As you know, NodeJs is a non-blocking I/O platform which gives you ability to do non-blocking and event-based functionalities. It has async methods for I/O but it also provide sync version of that methods as well. It means you can write to a file with async/non-blocking methods and you can do the same with sync methods.
So, in this post I want to show you the different between using async or non-blocking I/O and sync I/O. Here I have a HTTP server which has a simple functionality, it just reads a static file from disk and gives the content of file to the user by an HTTP request. There’s two different ways for reading a file from disk in NodeJs, with fs.open (async) or fs.openSync (sync).
Results speak for themselves, as expected. When we try to read a file with Async mode, all steps of reading a file (stat, open, read, close) are async and it means the reading process will not block the request (less request time) but in Sync mode, each step should wait for previous step result so it takes more than Async mode.
I used Apache Benchmark (ab) for these tests, with this parameters:
ab -n 1000 -c 1000 -vhr http://localhost:8081/
And the test system is:
CentOs, Linux 2.6.18-164.el5 and NodeJs v0.8.8, 512MB Memory, QEMU Virtual CPU.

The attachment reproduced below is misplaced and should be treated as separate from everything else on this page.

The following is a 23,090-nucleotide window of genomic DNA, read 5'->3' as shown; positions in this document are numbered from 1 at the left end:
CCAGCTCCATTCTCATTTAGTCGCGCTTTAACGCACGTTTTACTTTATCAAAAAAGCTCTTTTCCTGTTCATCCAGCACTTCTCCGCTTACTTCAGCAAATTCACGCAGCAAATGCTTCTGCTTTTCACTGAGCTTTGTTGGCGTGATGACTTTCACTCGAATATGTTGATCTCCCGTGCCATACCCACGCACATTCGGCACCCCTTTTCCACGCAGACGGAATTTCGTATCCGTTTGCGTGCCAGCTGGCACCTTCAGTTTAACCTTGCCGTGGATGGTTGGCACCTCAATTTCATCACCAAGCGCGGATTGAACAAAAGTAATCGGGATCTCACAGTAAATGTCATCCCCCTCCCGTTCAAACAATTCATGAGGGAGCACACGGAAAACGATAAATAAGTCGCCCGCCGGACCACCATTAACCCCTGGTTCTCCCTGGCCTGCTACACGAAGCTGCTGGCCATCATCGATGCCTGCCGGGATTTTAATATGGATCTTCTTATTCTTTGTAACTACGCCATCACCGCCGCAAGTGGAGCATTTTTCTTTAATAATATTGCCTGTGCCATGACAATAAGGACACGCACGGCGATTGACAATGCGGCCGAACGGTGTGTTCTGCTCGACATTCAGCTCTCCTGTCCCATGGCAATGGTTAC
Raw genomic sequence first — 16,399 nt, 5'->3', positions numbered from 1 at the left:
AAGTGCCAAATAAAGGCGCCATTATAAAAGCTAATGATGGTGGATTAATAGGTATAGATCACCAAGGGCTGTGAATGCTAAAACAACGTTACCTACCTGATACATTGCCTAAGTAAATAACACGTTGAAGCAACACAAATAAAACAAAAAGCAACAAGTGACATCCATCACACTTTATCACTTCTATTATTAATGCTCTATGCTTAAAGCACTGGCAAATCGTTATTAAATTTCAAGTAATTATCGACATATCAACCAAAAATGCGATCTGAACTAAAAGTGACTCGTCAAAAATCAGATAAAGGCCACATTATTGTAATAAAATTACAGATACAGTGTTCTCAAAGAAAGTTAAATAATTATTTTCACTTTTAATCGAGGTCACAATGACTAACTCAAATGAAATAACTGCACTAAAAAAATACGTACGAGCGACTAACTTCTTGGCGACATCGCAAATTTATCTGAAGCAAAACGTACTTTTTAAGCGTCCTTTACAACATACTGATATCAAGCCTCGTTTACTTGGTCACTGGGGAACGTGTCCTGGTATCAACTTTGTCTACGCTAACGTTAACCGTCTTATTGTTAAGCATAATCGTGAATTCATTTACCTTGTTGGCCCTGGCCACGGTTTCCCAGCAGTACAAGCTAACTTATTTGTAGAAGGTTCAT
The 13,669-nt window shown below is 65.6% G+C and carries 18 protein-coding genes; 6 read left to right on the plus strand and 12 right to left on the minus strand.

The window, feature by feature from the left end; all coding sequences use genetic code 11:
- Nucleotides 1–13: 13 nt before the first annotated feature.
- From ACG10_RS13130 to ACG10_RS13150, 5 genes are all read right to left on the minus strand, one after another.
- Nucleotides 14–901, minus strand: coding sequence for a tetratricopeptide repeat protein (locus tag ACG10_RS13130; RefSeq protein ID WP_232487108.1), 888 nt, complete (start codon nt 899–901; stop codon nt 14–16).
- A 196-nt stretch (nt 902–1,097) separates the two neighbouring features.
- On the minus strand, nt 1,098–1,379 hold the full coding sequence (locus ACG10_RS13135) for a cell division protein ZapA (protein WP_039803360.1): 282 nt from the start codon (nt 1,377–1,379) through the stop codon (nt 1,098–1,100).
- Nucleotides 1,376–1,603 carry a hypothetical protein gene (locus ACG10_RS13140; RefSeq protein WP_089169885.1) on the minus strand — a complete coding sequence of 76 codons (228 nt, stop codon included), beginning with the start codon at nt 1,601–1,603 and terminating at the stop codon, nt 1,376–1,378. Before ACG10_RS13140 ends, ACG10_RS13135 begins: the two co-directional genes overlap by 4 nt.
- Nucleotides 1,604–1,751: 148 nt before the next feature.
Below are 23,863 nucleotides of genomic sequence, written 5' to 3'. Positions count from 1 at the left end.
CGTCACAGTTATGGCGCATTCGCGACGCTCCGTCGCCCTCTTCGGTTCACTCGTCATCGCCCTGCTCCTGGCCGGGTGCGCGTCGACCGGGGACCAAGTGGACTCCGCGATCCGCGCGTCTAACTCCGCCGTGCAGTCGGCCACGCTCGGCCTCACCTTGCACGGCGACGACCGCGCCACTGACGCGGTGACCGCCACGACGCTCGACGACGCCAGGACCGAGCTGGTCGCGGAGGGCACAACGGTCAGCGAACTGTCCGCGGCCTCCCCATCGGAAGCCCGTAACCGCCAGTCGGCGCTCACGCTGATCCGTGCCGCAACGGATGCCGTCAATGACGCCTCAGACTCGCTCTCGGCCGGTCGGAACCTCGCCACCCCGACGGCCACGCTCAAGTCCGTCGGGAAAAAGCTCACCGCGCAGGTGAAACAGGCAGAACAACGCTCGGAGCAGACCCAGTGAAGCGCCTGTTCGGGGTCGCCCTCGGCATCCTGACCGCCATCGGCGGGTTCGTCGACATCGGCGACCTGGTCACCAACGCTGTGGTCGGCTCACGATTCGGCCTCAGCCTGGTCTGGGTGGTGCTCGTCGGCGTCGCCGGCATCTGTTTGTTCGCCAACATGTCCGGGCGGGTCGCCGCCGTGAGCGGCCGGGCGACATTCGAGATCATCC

Well, let’s see the results.
Time taken for tests: 3.800 seconds Requests per second: 263.19 [#/sec] (mean) Time per request: 3799.512 [ms] (mean) Time per request: 3.800 [ms] (mean, across all concurrent requests) Percentage of the requests served within a certain time (ms) 50% 2667 66% 2682 75% 3752 80% 3752 90% 3761 95% 3765 98% 3765 99% 3765 100% 3765 (longest request)
Time taken for tests: 4.809 seconds Requests per second: 207.95 [#/sec] (mean) Time per request: 4808.944 [ms] (mean) Time per request: 4.809 [ms] (mean, across all concurrent requests) Percentage of the requests served within a certain time (ms) 50% 2418 66% 3152 75% 3585 80% 3827 90% 4320 95% 4551 98% 4712 99% 4760 100% 4809 (longest request)
You can see that in the Async mode you can process about 264 requests per second while in Sync mode it’s about 208.
I made this test to show the power of Async I/O functions in NodeJs and also to show the NodeJs developers that using Sync I/O functions is not a good solution for Callback Hell, there are several better approaches to solve the Callback Hell problem, keep using Async functions.
You can download and run this test yourself, I made a Github repo, here you can download them: https://github.com/afshinm/Async-Sync-IO-benchmark